Print this post Print this post

Why Mainstream Critics Love Parasite

1,204 words

Bong Joon-ho’s Parasite swept the Oscars ceremony this year, winning the awards for Best Picture (the first foreign-language film to earn the award), Best Director, Best Original Screenplay, and Best International Feature Film. It has been hailed as the best film of 2019 and currently enjoys a 99% approval rating on Rotten Tomatoes. Like the similarly over-hyped Knives Out, Parasite is a technically competent but underwhelming film whose vapid social commentary has secured its popularity with liberal critics.

Parasite follows the destitute, basement-dwelling Kim family — mother and father Chung-sook and Ki-taek, son Ki-woo, and daughter Ki-jung — as they gradually wheedle their way into the lavish home of the affluent yet gullible Park family. Their scheme is set in motion when the recommendation of a friend earns Ki-woo a job as the tutor of the Parks’ daughter. Ki-Jung then becomes the art teacher of the Parks’ son after posing as an American-educated art student specializing in art therapy. Still unsatisfied, the Kims devise a plot to get the Parks’ chauffeur and housekeeper fired so Ki-taek and Chung-sook can replace them.

You can buy Return of the Son of Trevor Lynch’s CENSORED Guide to the Movies here

When the Parks go on a camping trip, the Kims spend the weekend in the Park home. They get drunk and laugh at the Parks’ obliviousness. But things do not go according to plan, and the sudden arrival of the former housekeeper interrupts the Kims’ bacchanalian celebration. She is reluctantly admitted by Chung-sook, to whom she reveals the existence of a hidden bunker, where her aging husband has lived (unbeknownst to the Parks) for several years. As the Parks’ housekeeper, she fed and cared for him regularly. The other Kims, eavesdropping on the exchange, betray themselves by toppling down the stairs and calling each other terms of familial endearment.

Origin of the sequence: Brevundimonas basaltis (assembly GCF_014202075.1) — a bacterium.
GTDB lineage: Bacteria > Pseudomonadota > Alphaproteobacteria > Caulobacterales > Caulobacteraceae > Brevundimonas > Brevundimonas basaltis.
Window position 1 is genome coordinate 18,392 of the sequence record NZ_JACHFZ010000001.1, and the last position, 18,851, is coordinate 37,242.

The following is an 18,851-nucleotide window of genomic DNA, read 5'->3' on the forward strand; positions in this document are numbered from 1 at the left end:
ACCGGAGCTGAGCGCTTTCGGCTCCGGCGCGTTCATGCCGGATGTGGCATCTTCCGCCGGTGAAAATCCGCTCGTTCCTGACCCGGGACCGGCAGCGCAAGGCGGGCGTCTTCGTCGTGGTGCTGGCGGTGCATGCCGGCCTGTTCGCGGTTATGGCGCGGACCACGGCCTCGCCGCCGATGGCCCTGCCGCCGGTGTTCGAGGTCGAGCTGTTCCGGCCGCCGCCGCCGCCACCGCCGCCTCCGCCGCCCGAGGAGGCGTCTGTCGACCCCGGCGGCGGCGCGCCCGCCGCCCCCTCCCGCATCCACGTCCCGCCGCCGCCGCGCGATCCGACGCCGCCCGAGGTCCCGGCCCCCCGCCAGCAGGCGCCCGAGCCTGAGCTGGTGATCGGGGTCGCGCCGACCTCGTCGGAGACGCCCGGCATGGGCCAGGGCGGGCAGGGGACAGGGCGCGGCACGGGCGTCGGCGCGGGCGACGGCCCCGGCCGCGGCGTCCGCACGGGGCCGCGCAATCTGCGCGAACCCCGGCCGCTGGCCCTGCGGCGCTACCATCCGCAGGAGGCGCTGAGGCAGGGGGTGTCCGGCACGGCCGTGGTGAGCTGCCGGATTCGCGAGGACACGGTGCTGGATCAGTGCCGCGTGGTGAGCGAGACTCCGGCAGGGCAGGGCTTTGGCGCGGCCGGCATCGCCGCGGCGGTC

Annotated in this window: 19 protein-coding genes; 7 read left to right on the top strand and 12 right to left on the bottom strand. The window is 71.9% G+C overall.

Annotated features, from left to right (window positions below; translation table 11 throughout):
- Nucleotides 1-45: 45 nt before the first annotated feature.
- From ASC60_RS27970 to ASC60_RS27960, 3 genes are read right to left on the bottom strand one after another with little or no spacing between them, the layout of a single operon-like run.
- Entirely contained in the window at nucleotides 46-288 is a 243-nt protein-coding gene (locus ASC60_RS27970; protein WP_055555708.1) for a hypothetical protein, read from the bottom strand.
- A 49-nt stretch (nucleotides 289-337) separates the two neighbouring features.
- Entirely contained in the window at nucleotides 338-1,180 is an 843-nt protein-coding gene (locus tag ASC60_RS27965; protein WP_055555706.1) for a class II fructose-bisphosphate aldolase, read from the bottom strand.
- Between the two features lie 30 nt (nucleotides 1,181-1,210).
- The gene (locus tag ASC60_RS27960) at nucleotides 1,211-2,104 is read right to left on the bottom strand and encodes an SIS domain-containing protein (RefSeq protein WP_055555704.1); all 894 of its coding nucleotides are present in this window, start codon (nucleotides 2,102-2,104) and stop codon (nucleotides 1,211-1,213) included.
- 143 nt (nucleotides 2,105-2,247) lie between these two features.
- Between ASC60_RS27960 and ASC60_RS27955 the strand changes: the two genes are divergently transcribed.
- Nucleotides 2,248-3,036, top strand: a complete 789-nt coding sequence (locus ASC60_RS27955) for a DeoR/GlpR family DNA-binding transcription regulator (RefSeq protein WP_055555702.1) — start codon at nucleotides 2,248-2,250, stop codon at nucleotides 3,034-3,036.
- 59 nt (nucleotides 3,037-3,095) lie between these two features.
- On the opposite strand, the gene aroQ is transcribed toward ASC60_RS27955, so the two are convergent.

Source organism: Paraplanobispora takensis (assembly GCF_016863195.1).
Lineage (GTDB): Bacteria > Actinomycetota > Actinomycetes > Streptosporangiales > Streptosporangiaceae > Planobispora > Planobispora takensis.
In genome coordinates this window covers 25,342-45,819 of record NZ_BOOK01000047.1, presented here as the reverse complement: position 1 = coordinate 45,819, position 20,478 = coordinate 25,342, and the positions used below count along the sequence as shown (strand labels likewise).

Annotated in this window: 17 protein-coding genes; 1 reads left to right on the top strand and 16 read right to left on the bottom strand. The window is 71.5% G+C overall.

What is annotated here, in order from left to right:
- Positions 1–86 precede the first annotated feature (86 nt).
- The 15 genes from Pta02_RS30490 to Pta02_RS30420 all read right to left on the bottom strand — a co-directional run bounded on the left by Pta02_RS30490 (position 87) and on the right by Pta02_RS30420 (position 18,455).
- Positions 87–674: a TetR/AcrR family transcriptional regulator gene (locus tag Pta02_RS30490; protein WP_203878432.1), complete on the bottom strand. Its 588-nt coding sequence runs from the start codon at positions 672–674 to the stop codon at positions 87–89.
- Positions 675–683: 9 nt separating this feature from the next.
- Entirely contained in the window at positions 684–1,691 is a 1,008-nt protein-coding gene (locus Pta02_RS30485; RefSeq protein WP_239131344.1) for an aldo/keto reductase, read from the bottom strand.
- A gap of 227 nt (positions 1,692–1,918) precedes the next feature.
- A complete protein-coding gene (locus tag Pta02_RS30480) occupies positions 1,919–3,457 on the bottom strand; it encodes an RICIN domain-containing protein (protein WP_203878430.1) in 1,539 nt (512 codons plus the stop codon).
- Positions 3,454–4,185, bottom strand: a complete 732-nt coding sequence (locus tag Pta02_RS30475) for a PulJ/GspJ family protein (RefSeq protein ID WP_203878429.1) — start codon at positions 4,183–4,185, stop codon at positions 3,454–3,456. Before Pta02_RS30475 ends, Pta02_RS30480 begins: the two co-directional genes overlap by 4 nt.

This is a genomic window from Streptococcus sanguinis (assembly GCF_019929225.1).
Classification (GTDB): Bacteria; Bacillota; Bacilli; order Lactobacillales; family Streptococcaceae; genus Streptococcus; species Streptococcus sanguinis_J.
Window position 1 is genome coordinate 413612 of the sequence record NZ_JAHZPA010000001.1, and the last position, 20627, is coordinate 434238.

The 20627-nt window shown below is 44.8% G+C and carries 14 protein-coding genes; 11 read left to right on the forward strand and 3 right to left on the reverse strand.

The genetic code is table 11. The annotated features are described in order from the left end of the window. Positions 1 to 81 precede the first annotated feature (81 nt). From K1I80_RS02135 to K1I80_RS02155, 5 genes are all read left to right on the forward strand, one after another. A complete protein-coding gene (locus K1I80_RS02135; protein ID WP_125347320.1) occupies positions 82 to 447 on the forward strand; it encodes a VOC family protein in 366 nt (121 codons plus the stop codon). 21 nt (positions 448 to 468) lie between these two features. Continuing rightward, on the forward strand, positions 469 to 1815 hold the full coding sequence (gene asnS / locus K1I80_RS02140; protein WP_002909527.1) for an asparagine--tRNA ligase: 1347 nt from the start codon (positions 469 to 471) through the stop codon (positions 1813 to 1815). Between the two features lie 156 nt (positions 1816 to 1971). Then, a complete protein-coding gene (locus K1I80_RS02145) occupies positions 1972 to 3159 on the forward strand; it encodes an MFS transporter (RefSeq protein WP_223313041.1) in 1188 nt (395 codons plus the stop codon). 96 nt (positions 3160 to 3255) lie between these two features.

The Kims receive news of the Parks’ impending arrival and hastily tie up the old housekeeper and her husband. The husband enacts his revenge the following day by unleashing violence upon the Kims during the Parks’ son’s birthday party. Blood is spilled on all sides.

The clueless Park family are hardly the villains in this tale, but Bong’s sympathies lie mainly with the Kims. The film lingers upon their squalid living conditions and hammers home the point that financial desperation, and not innate immorality, led them to commit their crimes. They are the innocent victims of an oppressive system.

At first glance, it seems odd that the establishment should salivate over a film that parodies the lifestyle of the upper class and critiques income inequality.

You can buy Son of Trevor Lynch’s White Nationalist Guide to the Movies here

But it makes sense. Parasite allows elites to congratulate themselves on being “woke” while simultaneously validating their superiority complex. Furthermore, the film ultimately reneges upon its radical pretensions. Finally, it is foreign, which has endeared it to liberal critics who pride themselves on being worldly and sophisticated.